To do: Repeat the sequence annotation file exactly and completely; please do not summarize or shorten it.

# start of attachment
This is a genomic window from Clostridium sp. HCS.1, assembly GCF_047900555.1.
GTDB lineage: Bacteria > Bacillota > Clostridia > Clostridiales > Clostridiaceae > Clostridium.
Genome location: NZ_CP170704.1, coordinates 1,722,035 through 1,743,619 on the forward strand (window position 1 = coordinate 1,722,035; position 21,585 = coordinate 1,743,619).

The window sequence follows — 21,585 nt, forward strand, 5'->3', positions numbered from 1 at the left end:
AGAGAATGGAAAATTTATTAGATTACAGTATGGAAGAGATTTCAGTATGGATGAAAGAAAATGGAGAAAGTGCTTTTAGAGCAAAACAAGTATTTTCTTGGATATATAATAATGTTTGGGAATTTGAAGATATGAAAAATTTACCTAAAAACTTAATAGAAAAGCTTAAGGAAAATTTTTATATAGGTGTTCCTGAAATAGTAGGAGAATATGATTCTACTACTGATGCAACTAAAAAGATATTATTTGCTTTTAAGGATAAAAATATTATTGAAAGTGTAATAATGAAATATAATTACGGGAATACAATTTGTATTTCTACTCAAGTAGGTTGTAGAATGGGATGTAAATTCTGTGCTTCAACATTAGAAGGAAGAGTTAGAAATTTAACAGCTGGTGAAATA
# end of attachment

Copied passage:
This is a genomic window from Clostridium sp. HCS.1, assembly GCF_047900555.1.
GTDB lineage: Bacteria > Bacillota > Clostridia > Clostridiales > Clostridiaceae > Clostridium.
Genome location: NZ_CP170704.1, coordinates 1,722,035 through 1,743,619 on the forward strand (window position 1 = coordinate 1,722,035; position 21,585 = coordinate 1,743,619).

The window sequence follows — 21,585 nt, forward strand, 5'->3', positions numbered from 1 at the left end:
AGAGAATGGAAAATTTATTAGATTACAGTATGGAAGAGATTTCAGTATGGATGAAAGAAAATGGAGAAAGTGCTTTTAGAGCAAAACAAGTATTTTCTTGGATATATAATAATGTTTGGGAATTTGAAGATATGAAAAATTTACCTAAAAACTTAATAGAAAAGCTTAAGGAAAATTTTTATATAGGTGTTCCTGAAATAGTAGGAGAATATGATTCTACTACTGATGCAACTAAAAAGATATTATTTGCTTTTAAGGATAAAAATATTATTGAAAGTGTAATAATGAAATATAATTACGGGAATACAATTTGTATTTCTACTCAAGTAGGTTGTAGAATGGGATGTAAATTCTGTGCTTCAACATTAGAAGGAAGAGTTAGAAATTTAACAGCTGGTGAAATA